RALEIGH, N.C. (WNCN) – Wake County Schools leaders have unveiled the start of a new plan to get a handle on COVID cases in classrooms.
Officials have filed papers to participate in the state-funded testing program for schools.
Now, they have a lot of tough decisions to make.
District leaders have to decide if they are going to “pool” sample school populations, just students involved in extracurriculars, voluntarily, or if a student is showing symptoms.
Once they do decide on an option, it could take at least four to six weeks for them to implement the program.
Board members are trying to work quickly.
“We should have done testing, like yesterday,” said Keith Sutton, chair of the Wake County Board of Education.
One month into the new school year, board members are concerned with the rate of COVID spreading in the community right now.
“I did check for today, September 21, there are 251 cases per 100,000 people in the most recent seven-day average,” said Paul Koh, the assistant superintendent for Wake County Public Schools.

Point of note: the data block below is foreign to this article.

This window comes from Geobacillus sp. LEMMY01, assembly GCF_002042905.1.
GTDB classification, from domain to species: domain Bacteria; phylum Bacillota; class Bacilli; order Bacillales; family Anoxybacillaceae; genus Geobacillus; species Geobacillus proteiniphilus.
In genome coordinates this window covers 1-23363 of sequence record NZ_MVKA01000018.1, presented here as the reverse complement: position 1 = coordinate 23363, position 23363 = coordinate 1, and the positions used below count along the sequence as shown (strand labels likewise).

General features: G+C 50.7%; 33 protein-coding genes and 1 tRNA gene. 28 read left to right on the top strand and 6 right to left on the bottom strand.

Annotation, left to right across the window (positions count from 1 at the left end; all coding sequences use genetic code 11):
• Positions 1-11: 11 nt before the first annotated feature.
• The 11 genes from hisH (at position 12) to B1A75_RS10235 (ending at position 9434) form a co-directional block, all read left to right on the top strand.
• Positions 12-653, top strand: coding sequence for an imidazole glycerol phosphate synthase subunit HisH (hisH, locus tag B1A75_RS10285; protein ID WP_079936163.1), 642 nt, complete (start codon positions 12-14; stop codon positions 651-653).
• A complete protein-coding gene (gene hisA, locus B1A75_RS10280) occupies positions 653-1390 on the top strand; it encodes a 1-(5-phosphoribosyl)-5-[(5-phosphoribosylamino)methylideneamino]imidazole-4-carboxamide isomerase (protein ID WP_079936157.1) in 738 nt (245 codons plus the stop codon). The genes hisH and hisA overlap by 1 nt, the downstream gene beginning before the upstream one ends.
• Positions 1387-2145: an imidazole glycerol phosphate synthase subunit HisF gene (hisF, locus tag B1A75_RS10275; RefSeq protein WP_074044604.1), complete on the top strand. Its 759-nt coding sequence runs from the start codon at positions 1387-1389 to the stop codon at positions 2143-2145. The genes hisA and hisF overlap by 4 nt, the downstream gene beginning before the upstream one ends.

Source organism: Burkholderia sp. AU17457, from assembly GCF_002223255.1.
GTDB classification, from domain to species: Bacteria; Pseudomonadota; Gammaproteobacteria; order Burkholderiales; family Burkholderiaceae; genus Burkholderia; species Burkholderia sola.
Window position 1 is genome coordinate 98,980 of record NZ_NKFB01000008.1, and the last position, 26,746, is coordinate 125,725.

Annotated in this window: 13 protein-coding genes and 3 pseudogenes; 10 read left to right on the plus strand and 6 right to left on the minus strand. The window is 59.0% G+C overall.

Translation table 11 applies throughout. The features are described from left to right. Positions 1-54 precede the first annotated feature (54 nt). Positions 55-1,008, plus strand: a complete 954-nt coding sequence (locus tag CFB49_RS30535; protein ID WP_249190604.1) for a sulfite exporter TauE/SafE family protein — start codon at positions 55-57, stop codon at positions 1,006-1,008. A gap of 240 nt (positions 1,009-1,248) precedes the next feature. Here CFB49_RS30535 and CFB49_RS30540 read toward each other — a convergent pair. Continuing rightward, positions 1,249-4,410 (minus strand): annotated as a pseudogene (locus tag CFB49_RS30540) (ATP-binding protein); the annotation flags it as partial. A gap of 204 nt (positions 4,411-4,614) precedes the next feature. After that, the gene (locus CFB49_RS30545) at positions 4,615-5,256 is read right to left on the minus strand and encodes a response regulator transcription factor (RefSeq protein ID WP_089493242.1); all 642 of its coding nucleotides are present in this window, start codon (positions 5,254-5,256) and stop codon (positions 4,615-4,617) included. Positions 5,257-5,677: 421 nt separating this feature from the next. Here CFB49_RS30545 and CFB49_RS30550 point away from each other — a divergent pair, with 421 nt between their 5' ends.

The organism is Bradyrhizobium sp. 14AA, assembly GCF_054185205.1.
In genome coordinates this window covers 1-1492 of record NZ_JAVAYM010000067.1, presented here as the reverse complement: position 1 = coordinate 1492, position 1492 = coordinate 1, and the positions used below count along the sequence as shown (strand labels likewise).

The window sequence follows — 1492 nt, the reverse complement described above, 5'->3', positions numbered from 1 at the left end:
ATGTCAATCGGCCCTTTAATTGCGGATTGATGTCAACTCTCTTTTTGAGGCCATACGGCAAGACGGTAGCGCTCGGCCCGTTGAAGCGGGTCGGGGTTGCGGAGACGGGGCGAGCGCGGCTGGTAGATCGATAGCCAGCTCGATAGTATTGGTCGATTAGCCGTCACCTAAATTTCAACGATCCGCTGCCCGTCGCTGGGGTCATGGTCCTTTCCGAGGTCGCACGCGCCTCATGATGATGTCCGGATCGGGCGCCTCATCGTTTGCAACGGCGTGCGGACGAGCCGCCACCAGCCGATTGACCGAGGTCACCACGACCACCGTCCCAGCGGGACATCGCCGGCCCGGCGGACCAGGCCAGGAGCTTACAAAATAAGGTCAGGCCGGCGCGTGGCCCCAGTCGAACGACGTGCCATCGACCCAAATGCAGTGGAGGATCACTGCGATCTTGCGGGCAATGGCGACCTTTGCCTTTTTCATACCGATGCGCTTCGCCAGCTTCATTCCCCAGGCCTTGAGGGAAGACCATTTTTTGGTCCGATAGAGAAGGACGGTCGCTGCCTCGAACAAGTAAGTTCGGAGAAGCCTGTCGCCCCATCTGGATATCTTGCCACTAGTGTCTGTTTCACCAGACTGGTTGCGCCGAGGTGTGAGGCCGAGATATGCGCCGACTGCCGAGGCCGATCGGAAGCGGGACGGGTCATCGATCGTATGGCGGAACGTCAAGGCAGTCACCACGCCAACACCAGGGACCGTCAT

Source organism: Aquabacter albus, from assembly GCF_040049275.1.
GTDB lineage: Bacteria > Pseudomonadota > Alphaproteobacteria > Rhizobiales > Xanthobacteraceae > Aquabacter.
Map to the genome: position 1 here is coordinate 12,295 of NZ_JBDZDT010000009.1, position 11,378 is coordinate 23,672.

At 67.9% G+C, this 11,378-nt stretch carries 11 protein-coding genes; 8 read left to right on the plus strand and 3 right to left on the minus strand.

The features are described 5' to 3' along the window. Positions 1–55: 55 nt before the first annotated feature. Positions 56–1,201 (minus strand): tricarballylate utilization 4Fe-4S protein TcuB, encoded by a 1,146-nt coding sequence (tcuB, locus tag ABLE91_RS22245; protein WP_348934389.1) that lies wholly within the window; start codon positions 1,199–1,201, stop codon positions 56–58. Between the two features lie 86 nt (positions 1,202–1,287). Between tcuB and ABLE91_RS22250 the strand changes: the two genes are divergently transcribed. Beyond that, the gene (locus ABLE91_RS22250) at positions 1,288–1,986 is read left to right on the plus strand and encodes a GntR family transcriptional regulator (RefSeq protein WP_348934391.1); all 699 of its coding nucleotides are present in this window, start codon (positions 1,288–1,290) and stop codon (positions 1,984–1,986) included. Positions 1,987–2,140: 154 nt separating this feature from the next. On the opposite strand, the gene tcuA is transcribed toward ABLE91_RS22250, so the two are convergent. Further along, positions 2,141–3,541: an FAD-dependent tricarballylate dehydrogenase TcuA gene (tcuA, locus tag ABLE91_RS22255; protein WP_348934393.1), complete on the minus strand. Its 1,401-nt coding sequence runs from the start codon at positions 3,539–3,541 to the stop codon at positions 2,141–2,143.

Those cases are hitting their classrooms.
District leaders are trying to figure out, how they can get ahead of these problems, through the state-funded testing program, and working with a vendor, Mako Medical, to get the tests into schools.
“It’s at no cost to students or families,” added Karen Wallace with Wake County Schools. “And a parent or guardian must sign a consent form ahead of time.”
But there are a lot of logistics to consider, like who will be tested.
“If we did pool testing it would be more of a random sampling of a school population, vaccinated or not, or diagnostic, so if someone was showing symptoms,” explained Koh.
“If we do this, with vaccinated teachers, we could have a bigger teacher shortage,” added another board member.
There were also discussions on who would be the ones to administer the tests.
“Our schools are taxed enough as it is already, with everything they’re having to deal with the current levels of contact tracing that are happening…it could be a limiting factor in the option tht we choose,” said Superintendent Cathy Moore.
Board members also expressed concerns with the types of tests that would be used.
“[Rapid tests] aren’t exactly, very reliable,” said one board member.
“I would suggest we’re looking at doing the cheek swab, it’s simpler and much easier,” said Sutton.
As for staff, board members agreed they should start preparing staff for the possible federal vaccine mandate, that would require employees to get tested weekly